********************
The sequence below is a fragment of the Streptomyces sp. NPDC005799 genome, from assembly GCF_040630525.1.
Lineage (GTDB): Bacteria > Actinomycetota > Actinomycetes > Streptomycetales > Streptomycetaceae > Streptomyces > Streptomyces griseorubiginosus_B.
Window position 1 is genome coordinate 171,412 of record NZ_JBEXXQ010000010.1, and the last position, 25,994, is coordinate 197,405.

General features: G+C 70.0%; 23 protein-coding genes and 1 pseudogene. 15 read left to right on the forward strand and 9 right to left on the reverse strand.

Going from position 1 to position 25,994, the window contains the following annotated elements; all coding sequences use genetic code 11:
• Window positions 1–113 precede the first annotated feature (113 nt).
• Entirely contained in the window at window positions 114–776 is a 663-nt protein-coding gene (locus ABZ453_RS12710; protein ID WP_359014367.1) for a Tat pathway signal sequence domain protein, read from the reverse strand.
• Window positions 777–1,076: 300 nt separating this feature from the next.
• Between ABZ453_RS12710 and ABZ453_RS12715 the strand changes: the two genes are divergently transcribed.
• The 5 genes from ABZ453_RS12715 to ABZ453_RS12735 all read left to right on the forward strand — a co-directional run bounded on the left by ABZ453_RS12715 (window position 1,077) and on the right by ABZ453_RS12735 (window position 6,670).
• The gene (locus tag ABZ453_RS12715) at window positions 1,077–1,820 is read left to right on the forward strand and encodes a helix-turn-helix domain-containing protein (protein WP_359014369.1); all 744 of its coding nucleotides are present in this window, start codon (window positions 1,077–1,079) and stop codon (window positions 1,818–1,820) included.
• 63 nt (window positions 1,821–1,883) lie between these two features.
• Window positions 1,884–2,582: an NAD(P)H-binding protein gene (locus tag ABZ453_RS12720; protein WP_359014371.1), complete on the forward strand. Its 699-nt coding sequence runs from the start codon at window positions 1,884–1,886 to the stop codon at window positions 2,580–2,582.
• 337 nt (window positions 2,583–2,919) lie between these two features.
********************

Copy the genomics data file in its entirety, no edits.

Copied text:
The sequence below is a fragment of the Streptomyces sp. NPDC005799 genome, from assembly GCF_040630525.1.
Lineage (GTDB): Bacteria > Actinomycetota > Actinomycetes > Streptomycetales > Streptomycetaceae > Streptomyces > Streptomyces griseorubiginosus_B.
Window position 1 is genome coordinate 171,412 of record NZ_JBEXXQ010000010.1, and the last position, 25,994, is coordinate 197,405.

General features: G+C 70.0%; 23 protein-coding genes and 1 pseudogene. 15 read left to right on the forward strand and 9 right to left on the reverse strand.

Going from position 1 to position 25,994, the window contains the following annotated elements; all coding sequences use genetic code 11:
• Window positions 1–113 precede the first annotated feature (113 nt).
• Entirely contained in the window at window positions 114–776 is a 663-nt protein-coding gene (locus ABZ453_RS12710; protein ID WP_359014367.1) for a Tat pathway signal sequence domain protein, read from the reverse strand.
• Window positions 777–1,076: 300 nt separating this feature from the next.
• Between ABZ453_RS12710 and ABZ453_RS12715 the strand changes: the two genes are divergently transcribed.
• The 5 genes from ABZ453_RS12715 to ABZ453_RS12735 all read left to right on the forward strand — a co-directional run bounded on the left by ABZ453_RS12715 (window position 1,077) and on the right by ABZ453_RS12735 (window position 6,670).
• The gene (locus tag ABZ453_RS12715) at window positions 1,077–1,820 is read left to right on the forward strand and encodes a helix-turn-helix domain-containing protein (protein WP_359014369.1); all 744 of its coding nucleotides are present in this window, start codon (window positions 1,077–1,079) and stop codon (window positions 1,818–1,820) included.
• 63 nt (window positions 1,821–1,883) lie between these two features.
• Window positions 1,884–2,582: an NAD(P)H-binding protein gene (locus tag ABZ453_RS12720; protein WP_359014371.1), complete on the forward strand. Its 699-nt coding sequence runs from the start codon at window positions 1,884–1,886 to the stop codon at window positions 2,580–2,582.
• 337 nt (window positions 2,583–2,919) lie between these two features.